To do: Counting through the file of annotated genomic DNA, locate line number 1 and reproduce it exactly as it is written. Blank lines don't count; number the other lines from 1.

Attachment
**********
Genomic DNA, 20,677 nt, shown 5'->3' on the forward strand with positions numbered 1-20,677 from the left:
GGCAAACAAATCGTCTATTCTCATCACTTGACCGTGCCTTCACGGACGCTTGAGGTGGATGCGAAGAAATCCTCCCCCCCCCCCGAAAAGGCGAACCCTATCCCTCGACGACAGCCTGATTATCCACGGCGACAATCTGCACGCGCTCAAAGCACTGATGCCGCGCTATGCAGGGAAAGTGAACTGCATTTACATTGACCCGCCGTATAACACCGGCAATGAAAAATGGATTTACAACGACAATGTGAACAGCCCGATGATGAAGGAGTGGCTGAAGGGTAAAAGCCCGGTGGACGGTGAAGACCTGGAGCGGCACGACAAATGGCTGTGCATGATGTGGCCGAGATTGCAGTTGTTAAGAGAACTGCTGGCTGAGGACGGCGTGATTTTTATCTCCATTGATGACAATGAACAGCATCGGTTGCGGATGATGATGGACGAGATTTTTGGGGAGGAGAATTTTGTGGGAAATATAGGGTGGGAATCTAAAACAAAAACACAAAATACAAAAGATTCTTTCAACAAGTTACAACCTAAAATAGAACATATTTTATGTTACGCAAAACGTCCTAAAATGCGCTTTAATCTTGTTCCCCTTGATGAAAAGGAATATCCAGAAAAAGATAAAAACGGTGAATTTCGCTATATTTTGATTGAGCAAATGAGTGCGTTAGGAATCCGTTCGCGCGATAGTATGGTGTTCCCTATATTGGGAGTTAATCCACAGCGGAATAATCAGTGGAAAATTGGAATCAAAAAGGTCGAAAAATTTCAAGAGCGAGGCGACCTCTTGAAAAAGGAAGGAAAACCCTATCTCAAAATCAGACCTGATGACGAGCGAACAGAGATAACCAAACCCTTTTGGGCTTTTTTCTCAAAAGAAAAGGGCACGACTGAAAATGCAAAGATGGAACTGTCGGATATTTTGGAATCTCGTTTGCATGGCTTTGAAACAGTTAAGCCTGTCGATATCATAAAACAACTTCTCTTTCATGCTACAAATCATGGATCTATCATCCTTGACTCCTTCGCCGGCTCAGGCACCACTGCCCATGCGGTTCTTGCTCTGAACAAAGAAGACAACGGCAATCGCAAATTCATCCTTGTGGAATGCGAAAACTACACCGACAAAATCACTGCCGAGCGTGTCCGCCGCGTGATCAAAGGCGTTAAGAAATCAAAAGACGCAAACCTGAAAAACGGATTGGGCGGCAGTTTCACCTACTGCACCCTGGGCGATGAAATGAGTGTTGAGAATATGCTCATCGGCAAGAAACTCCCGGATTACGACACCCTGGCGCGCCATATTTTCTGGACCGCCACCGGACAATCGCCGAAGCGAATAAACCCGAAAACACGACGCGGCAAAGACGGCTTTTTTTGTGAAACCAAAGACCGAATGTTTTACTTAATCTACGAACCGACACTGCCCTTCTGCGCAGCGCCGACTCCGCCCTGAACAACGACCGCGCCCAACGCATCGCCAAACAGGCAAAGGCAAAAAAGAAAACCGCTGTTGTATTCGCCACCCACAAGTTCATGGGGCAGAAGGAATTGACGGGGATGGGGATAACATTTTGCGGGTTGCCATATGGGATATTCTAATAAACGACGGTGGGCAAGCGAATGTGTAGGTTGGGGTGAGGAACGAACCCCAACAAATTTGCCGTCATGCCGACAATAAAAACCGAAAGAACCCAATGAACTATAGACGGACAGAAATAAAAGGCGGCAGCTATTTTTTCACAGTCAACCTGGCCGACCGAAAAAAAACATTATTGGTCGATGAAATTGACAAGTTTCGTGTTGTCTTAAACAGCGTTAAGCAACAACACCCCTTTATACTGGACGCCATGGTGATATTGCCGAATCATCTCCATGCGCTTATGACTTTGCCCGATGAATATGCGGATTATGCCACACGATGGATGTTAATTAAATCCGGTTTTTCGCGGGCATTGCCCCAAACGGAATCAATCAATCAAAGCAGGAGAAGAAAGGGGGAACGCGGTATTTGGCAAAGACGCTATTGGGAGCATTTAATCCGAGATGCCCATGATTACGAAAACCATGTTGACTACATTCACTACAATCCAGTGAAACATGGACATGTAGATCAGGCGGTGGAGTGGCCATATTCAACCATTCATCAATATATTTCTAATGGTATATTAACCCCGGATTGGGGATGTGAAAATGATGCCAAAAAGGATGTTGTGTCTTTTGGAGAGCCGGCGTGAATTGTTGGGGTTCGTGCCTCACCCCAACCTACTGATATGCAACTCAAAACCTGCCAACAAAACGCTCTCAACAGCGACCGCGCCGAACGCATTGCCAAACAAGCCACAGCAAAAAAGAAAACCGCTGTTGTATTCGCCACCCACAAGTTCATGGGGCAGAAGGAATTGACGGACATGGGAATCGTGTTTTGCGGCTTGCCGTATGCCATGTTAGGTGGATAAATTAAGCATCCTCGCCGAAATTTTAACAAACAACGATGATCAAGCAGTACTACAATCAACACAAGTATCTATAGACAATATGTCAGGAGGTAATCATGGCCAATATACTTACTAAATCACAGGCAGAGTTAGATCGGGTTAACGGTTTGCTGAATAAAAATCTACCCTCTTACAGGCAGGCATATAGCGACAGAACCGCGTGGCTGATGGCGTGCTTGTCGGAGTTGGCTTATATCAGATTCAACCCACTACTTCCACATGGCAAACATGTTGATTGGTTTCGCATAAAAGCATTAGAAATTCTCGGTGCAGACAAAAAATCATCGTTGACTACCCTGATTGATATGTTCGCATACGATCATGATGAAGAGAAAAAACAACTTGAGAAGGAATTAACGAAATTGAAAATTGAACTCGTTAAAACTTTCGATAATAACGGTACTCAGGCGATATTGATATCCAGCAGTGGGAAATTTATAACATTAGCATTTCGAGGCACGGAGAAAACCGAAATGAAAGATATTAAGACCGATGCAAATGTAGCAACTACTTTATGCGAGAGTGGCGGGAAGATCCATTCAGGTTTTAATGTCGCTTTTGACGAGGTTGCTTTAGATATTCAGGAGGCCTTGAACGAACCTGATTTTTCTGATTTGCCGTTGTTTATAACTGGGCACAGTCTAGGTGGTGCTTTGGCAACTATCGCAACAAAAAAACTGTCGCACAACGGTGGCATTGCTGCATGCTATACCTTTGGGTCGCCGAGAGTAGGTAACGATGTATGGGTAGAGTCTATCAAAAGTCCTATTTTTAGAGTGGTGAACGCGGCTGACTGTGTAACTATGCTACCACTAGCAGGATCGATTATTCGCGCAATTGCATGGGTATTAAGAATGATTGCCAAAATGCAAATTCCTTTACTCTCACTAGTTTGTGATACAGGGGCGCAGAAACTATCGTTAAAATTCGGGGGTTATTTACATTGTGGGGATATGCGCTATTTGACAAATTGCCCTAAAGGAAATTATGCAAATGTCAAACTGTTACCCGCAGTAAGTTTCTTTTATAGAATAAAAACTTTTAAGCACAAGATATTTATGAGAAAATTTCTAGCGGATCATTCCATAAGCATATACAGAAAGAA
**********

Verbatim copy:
Genomic DNA, 20,677 nt, shown 5'->3' on the forward strand with positions numbered 1-20,677 from the left: